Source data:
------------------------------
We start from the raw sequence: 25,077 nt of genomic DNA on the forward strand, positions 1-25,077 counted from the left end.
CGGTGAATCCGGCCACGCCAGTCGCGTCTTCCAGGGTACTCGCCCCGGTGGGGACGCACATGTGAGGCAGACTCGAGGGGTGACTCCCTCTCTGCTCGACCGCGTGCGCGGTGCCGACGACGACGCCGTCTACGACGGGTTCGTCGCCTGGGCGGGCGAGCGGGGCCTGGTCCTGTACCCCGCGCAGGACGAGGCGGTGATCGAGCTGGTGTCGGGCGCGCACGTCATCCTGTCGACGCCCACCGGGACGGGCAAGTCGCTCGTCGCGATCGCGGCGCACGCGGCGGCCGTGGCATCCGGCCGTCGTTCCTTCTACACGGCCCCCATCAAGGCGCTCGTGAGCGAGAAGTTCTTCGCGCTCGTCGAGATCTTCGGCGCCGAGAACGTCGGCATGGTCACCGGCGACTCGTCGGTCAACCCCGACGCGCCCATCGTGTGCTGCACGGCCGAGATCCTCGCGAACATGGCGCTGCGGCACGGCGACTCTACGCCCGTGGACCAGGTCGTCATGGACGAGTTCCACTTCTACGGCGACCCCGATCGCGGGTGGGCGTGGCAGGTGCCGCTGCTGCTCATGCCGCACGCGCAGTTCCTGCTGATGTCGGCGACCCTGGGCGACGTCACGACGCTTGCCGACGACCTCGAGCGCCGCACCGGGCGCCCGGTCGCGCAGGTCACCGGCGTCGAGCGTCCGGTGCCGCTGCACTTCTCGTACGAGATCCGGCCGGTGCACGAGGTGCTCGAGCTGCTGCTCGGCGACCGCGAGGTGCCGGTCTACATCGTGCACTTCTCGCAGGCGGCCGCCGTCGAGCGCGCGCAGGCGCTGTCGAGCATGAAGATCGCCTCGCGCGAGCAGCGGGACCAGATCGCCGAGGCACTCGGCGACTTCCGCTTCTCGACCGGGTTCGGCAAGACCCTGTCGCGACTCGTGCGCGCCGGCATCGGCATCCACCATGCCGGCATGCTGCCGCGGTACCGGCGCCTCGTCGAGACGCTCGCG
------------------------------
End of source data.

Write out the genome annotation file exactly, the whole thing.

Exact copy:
We start from the raw sequence: 25,077 nt of genomic DNA on the forward strand, positions 1-25,077 counted from the left end.
CGGTGAATCCGGCCACGCCAGTCGCGTCTTCCAGGGTACTCGCCCCGGTGGGGACGCACATGTGAGGCAGACTCGAGGGGTGACTCCCTCTCTGCTCGACCGCGTGCGCGGTGCCGACGACGACGCCGTCTACGACGGGTTCGTCGCCTGGGCGGGCGAGCGGGGCCTGGTCCTGTACCCCGCGCAGGACGAGGCGGTGATCGAGCTGGTGTCGGGCGCGCACGTCATCCTGTCGACGCCCACCGGGACGGGCAAGTCGCTCGTCGCGATCGCGGCGCACGCGGCGGCCGTGGCATCCGGCCGTCGTTCCTTCTACACGGCCCCCATCAAGGCGCTCGTGAGCGAGAAGTTCTTCGCGCTCGTCGAGATCTTCGGCGCCGAGAACGTCGGCATGGTCACCGGCGACTCGTCGGTCAACCCCGACGCGCCCATCGTGTGCTGCACGGCCGAGATCCTCGCGAACATGGCGCTGCGGCACGGCGACTCTACGCCCGTGGACCAGGTCGTCATGGACGAGTTCCACTTCTACGGCGACCCCGATCGCGGGTGGGCGTGGCAGGTGCCGCTGCTGCTCATGCCGCACGCGCAGTTCCTGCTGATGTCGGCGACCCTGGGCGACGTCACGACGCTTGCCGACGACCTCGAGCGCCGCACCGGGCGCCCGGTCGCGCAGGTCACCGGCGTCGAGCGTCCGGTGCCGCTGCACTTCTCGTACGAGATCCGGCCGGTGCACGAGGTGCTCGAGCTGCTGCTCGGCGACCGCGAGGTGCCGGTCTACATCGTGCACTTCTCGCAGGCGGCCGCCGTCGAGCGCGCGCAGGCGCTGTCGAGCATGAAGATCGCCTCGCGCGAGCAGCGGGACCAGATCGCCGAGGCACTCGGCGACTTCCGCTTCTCGACCGGGTTCGGCAAGACCCTGTCGCGACTCGTGCGCGCCGGCATCGGCATCCACCATGCCGGCATGCTGCCGCGGTACCGGCGCCTCGTCGAGACGCTCGCG